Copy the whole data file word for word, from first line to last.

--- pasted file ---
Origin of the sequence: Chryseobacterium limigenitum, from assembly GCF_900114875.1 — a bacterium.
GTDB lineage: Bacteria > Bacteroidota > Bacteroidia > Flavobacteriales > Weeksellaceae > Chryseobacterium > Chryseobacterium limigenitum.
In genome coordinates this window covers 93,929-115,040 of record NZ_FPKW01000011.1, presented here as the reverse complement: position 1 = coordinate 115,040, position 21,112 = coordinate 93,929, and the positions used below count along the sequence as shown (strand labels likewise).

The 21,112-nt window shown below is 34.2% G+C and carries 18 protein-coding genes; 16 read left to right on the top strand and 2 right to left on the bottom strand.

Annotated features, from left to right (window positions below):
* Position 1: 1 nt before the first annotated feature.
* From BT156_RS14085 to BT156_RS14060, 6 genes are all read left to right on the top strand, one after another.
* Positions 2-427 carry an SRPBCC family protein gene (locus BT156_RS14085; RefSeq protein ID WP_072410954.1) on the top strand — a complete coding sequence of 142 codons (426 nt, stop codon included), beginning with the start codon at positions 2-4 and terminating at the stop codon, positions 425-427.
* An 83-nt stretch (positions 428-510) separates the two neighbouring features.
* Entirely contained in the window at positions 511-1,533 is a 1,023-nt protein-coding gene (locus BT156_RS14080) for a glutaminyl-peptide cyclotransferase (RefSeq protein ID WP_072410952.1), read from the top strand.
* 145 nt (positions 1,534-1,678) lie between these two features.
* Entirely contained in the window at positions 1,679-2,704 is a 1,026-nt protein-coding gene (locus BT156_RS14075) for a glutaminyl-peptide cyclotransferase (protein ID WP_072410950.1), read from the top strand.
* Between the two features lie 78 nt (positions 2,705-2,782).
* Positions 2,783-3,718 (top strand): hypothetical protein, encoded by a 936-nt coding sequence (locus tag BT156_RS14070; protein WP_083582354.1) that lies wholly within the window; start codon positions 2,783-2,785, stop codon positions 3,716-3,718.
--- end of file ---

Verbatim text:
Origin of the sequence: Chryseobacterium limigenitum, from assembly GCF_900114875.1 — a bacterium.
GTDB lineage: Bacteria > Bacteroidota > Bacteroidia > Flavobacteriales > Weeksellaceae > Chryseobacterium > Chryseobacterium limigenitum.
In genome coordinates this window covers 93,929-115,040 of record NZ_FPKW01000011.1, presented here as the reverse complement: position 1 = coordinate 115,040, position 21,112 = coordinate 93,929, and the positions used below count along the sequence as shown (strand labels likewise).

The 21,112-nt window shown below is 34.2% G+C and carries 18 protein-coding genes; 16 read left to right on the top strand and 2 right to left on the bottom strand.

Annotated features, from left to right (window positions below):
* Position 1: 1 nt before the first annotated feature.
* From BT156_RS14085 to BT156_RS14060, 6 genes are all read left to right on the top strand, one after another.
* Positions 2-427 carry an SRPBCC family protein gene (locus BT156_RS14085; RefSeq protein ID WP_072410954.1) on the top strand — a complete coding sequence of 142 codons (426 nt, stop codon included), beginning with the start codon at positions 2-4 and terminating at the stop codon, positions 425-427.
* An 83-nt stretch (positions 428-510) separates the two neighbouring features.
* Entirely contained in the window at positions 511-1,533 is a 1,023-nt protein-coding gene (locus BT156_RS14080) for a glutaminyl-peptide cyclotransferase (RefSeq protein ID WP_072410952.1), read from the top strand.
* 145 nt (positions 1,534-1,678) lie between these two features.
* Entirely contained in the window at positions 1,679-2,704 is a 1,026-nt protein-coding gene (locus BT156_RS14075) for a glutaminyl-peptide cyclotransferase (protein ID WP_072410950.1), read from the top strand.
* Between the two features lie 78 nt (positions 2,705-2,782).
* Positions 2,783-3,718 (top strand): hypothetical protein, encoded by a 936-nt coding sequence (locus tag BT156_RS14070; protein WP_083582354.1) that lies wholly within the window; start codon positions 2,783-2,785, stop codon positions 3,716-3,718.